Have you tried new the Independent Digital Edition apps?
SPONSORED FEATURES
Independent Dating
and  

By clicking 'Search' you
are agreeing to our
Terms of Use.

iJobs Job Widget
iJobs General

Recruitment Genius: Senior Environmental Adviser - Maternity Cover

£37040 - £43600 per annum: Recruitment Genius: The UK's export credit agency a...

Recruitment Genius: CBM & Lubrication Technician

£25000 - £27500 per annum: Recruitment Genius: This company provides a compreh...

Recruitment Genius: Care Worker - Residential Emergency Service

£16800 - £19500 per annum: Recruitment Genius: Would you like to join an organ...

Recruitment Genius: Senior Landscaper

£25000 - £28000 per annum: Recruitment Genius: In the last five years this com...

Day In a Page

Refugee crisis: David Cameron lowered the flag for the dead king of Saudi Arabia - will he do the same honour for little Aylan Kurdi?

Cameron lowered the flag for the dead king of Saudi Arabia...

But will he do the same honour for little Aylan Kurdi, asks Robert Fisk
Our leaders lack courage in this refugee crisis. We are shamed by our European neighbours

Our leaders lack courage in this refugee crisis. We are shamed by our European neighbours

Humanity must be at the heart of politics, says Jeremy Corbyn
Joe Biden's 'tease tour': Could the US Vice-President be testing the water for a presidential run?

Joe Biden's 'tease tour'

Could the US Vice-President be testing the water for a presidential run?
Britain's 24-hour culture: With the 'leisured society' a distant dream we're working longer and less regular hours than ever

Britain's 24-hour culture

With the 'leisured society' a distant dream we're working longer and less regular hours than ever
Diplomacy board game: Treachery is the way to win - which makes it just like the real thing

The addictive nature of Diplomacy

Bullying, betrayal, aggression – it may be just a board game, but the family that plays Diplomacy may never look at each other in the same way again
Lady Chatterley's Lover: Racy underwear for fans of DH Lawrence's equally racy tome

Fashion: Ooh, Lady Chatterley!

Take inspiration from DH Lawrence's racy tome with equally racy underwear
8 best children's clocks

Tick-tock: 8 best children's clocks

Whether you’re teaching them to tell the time or putting the finishing touches to a nursery, there’s a ticker for that
Charlie Austin: Queens Park Rangers striker says ‘If the move is not right, I’m not going’

Charlie Austin: ‘If the move is not right, I’m not going’

After hitting 18 goals in the Premier League last season, the QPR striker was the great non-deal of transfer deadline day. But he says he'd preferred another shot at promotion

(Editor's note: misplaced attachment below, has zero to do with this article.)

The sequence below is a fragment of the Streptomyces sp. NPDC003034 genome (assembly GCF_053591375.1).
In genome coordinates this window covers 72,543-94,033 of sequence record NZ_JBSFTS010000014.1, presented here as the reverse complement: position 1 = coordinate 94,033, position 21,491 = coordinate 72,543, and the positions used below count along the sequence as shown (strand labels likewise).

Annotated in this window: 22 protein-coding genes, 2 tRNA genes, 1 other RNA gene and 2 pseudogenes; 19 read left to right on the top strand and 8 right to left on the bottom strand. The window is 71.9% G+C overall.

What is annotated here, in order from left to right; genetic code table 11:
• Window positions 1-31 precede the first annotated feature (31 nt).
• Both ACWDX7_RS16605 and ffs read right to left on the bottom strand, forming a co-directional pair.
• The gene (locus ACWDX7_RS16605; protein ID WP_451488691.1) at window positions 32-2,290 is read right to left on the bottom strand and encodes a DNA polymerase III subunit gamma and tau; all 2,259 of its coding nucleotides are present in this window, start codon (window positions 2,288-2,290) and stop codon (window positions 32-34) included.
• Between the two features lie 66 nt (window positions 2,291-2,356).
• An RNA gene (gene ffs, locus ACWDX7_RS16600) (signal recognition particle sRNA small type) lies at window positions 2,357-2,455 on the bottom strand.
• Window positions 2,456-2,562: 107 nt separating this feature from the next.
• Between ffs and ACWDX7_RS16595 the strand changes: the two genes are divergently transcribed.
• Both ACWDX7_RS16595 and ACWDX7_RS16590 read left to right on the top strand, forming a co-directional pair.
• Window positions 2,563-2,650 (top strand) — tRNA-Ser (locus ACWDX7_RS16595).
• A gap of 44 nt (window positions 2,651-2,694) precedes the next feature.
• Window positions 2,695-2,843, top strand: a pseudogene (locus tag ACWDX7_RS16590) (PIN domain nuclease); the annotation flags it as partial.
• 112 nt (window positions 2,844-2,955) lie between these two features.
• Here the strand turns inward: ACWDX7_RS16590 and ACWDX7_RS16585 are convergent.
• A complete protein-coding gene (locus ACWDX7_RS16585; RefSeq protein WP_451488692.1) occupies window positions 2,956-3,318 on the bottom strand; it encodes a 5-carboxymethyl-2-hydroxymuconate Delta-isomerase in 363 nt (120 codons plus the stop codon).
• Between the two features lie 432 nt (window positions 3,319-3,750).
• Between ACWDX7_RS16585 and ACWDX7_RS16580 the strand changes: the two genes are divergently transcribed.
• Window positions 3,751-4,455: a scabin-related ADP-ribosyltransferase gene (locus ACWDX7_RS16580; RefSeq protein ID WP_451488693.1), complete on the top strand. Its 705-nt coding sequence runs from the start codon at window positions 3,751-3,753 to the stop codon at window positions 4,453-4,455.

Isis profits from destruction of antiquities by selling relics to dealers - and then blowing up the buildings they come from to conceal the evidence of looting

How Isis profits from destruction of antiquities

Robert Fisk on the terrorist group's manipulation of the market to increase the price of artefacts
Labour leadership: Andy Burnham urges Jeremy Corbyn voters to think again in last-minute plea

'If we lose touch we’ll end up with two decades of the Tories'

In an exclusive interview, Andy Burnham urges Jeremy Corbyn voters to think again in last-minute plea
Tunisia fears its Arab Spring could be reversed as the new regime becomes as intolerant of dissent as its predecessor

The Arab Spring reversed

Tunisian protesters fear that a new law will whitewash corrupt businessmen and officials, but they are finding that the new regime is becoming as intolerant of dissent as its predecessor
King Arthur: Legendary figure was real and lived most of his life in Strathclyde, academic claims

Academic claims King Arthur was real - and reveals where he lived

Dr Andrew Breeze says the legendary figure did exist – but was a general, not a king
Who is Oliver Bonas and how has he captured middle-class hearts?

Who is Oliver Bonas?

It's the first high-street store to pay its staff the living wage, and it saw out the recession in style
Earth has 'lost more than half its trees' since humans first started cutting them down

Axe-wielding Man fells half the world’s trees – leaving us just 422 each

However, the number of trees may be eight times higher than previously thought
60 years of Scalextric: Model cars are now stuffed with as much tech as real ones

60 years of Scalextric

Model cars are now stuffed with as much tech as real ones